With progress comes innovation. Exchange-traded funds (ETFs), barely 20 years old, are among the more recent innovation to come off the managed money assembly line. By contrast, the mutual fund dates back to the 1920s, surviving the Great Depression and numerous recessions, including the most recent and, arguably, most severe, of the past several years. The Investment Company Institute (ICI), a professional association for the investment company industry, reports that ETFs for all asset classes as of November 2011, clocked in over $1 trillion, versus close to $11.8 trillion for mutual funds. Of the total $12.652 trillion, ETFs comprise a bit over 8%, quite ascendant for a mere 20 years. However, mutual funds make up the remaining 92%.
See: A Brief History Of Exchange-Traded Funds
Which Is Better?
It depends upon the type of investor. The traditional, less sophisticated IRA investor who reallocates strategically, rather than tactically, keeps expenses low and is not a stock picker, may find the process of purchasing shares from a mutual fund company and redeeming them a simpler process. Additionally, plan sponsors' use of mutual funds is well entrenched. Indeed, the ICI reports in its 2011 Investment Company Fact Book that close to $5 trillion is invested in open-end mutual funds within IRAs and defined contribution plans.
Individual ETF investors, on the other hand, tend to be more sophisticated, owning individual securities in both their tax qualified and non-qualified accounts, alike. Institutional investors use them, as well. ETFs trade throughout the day, may be purchased on margin and sold short. ETFs also afford the investor exposure to myriad markets and asset classes. Most are passive investments (track an index), but some offer active and complex approaches.
Institutional managers (separate accounts, hedge funds) that use leverage, take directional bets, hedge (pairs trading and market neutral strategies) or tactically allocate asset classes, use ETFs that prove to be less expensive and more nimble. These vehicles are more transparent than their closed-end fund (CEF) forebears, which lack the authorized participant, a built in market making device. This feature of the ETF allows for daily creation and redemption of shares, which minimizes differences between the ETF price and its net asset value (NAV). CEFs issue a fixed number of shares, in contrast, which lead to continued differences between the share price and the NAV, creating an arbitrage opportunity.
ETFs continue their innovation, offering active management and funds of funds (an ETF pursuing a strategy by investing in other ETFs). Some go further out along the risk continuum with the advent of synthetic ETFs, for which return comes from a swap rather than an index, ETNs (exchange traded notes), which hold fixed income, and ETVs (exchange traded vehicle), which are similar to ETNs, but issued through a special purpose vehicle to gain access to more opaque markets. Here counterparty risk exists. Finally, there are leveraged ETFs and inverse ETFs that track the opposite performance of an index, effectively making a directional bet. The aforementioned suite of products is best reserved for the more sophisticated risk-aware investor.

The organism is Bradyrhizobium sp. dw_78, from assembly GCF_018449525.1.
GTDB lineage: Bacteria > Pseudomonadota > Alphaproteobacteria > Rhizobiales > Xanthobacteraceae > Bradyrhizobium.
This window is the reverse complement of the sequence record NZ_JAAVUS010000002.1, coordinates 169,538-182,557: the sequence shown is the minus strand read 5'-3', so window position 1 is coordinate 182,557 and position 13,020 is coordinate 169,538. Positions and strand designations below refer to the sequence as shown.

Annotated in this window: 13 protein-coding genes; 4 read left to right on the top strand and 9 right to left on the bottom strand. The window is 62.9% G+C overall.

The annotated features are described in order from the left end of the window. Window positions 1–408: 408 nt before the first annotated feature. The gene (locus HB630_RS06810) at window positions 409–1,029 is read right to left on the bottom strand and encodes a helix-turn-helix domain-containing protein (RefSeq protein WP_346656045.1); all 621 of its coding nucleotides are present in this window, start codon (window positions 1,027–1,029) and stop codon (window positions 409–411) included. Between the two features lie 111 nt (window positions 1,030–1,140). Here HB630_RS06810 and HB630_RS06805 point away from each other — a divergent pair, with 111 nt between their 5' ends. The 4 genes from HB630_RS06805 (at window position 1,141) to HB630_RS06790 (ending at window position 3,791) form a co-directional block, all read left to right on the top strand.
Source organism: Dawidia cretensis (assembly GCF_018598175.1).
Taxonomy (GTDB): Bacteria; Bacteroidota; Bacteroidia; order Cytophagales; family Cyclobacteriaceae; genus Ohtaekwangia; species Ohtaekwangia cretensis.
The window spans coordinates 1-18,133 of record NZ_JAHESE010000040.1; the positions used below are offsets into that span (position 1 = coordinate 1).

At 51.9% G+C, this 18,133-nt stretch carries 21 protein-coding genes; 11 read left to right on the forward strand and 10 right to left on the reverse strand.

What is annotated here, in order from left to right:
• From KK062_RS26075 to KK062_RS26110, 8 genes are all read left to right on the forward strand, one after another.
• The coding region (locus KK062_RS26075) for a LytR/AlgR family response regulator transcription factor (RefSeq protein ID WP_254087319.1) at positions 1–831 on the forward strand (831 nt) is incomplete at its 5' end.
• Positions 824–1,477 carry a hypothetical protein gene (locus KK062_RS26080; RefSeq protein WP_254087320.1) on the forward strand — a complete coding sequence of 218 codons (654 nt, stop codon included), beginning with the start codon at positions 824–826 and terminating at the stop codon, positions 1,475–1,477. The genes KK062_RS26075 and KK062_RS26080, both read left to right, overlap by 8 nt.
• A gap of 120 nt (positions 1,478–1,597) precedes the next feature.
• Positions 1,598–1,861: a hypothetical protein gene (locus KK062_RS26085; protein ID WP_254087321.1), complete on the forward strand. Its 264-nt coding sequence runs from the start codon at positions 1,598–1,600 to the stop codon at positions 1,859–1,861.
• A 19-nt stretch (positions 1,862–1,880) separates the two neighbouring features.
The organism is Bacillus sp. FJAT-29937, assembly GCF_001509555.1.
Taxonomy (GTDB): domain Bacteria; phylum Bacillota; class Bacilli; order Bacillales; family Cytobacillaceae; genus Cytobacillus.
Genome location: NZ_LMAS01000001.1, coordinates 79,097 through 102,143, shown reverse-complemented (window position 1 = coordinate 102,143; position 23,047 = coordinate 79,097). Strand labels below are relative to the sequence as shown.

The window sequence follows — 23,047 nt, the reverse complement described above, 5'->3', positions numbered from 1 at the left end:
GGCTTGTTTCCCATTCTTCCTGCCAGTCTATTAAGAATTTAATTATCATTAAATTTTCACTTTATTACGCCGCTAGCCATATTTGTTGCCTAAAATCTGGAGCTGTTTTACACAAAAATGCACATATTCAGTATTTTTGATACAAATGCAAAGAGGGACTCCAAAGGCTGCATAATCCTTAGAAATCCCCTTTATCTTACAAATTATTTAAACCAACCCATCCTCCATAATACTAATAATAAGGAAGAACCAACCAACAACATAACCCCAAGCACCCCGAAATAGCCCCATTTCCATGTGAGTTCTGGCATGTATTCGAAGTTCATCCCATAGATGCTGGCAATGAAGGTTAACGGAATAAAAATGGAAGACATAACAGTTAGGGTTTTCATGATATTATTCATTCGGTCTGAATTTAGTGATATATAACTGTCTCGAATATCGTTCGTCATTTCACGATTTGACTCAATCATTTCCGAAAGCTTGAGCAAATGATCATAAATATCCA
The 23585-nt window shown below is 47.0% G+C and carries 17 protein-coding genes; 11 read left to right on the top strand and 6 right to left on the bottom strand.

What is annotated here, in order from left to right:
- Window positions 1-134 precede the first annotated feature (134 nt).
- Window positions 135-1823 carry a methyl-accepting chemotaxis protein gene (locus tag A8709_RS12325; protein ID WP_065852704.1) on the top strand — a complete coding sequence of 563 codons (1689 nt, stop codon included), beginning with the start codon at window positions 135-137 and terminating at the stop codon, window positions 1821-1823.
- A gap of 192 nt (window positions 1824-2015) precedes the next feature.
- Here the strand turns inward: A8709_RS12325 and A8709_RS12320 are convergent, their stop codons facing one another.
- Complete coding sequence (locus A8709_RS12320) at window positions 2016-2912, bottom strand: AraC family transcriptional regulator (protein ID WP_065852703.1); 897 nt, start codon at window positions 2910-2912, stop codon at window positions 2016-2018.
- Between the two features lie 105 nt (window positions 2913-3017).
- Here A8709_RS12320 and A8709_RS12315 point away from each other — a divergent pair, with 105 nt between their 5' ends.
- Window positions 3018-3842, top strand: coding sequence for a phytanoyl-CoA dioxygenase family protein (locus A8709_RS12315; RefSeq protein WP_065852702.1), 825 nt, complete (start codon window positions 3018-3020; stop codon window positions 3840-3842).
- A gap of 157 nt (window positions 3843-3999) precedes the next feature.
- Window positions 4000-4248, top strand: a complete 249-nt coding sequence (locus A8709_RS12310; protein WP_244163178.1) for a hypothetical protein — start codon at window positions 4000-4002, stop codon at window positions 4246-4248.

Depending upon the investor, exchange traded funds may have possible drawbacks. No-load mutual fund investors would need to open a brokerage account and pay commissions to trade. Frequent, small investments that are part of a dollar-cost averaging strategy could prove to be more expensive. Additionally, investors need to understand that passive ETFs are subject to tracking error, some to a greater degree than others, where the manager may not be able to purchase some illiquid securities in the index and must attempt index replication through sampling the liquid securities in it. Product complexity is always a consideration.
Investors must also understand differences in settlement procedures. Whereas mutual funds settle next-day, ETFs settle in three business days. The investor must have cash on hand to pay for purchases. Retail investors would be more likely to find these differences a challenge than institutional ones. Below is a table that better illustrates the differences between the two financial instruments.
|Daily and continuous pricing||Forward pricing|
|Exchange traded||Fund redemption at day\'s end|
|No tax effect of trading on shareholders||Large redemptions may cause capital gains distributions for non-redeeming fund shareholders|
|In-kind redemption reduces shareholder tax liability||Fund managers limited in their ability to manage taxes due to cash redemptions|
|Limit, stop limit orders, short selling allowed||No limit order pricing or short selling permitted|
|May be purchased and sold on margin||No margin trades allowed|
|Lower expense ratios as client services born by brokerage firms||Expenses tend to be higher due to sales loads|
|May be purchased in any brokerage account||Fund availability depends on existence of selling agreements with the broker/dealer|
|Brokerage commissions applicable||No-load funds purchased directly have no transaction costs, load funds through a broker often have sales charge or commission|
The Bottom Line
Whatever choice investors make, they need to have a clear picture of their objectives and constraints, either through simple data gathering or more elaborate work with an investment advisor who can put together an Investment Policy Statement. Additionally, as with any investment, investors need to understand the risk and return profile of the asset classes in which they plan to invest and how the instruments work. Once they do, the choice of mutual fund or exchange-traded fund is simply a matter of implementation.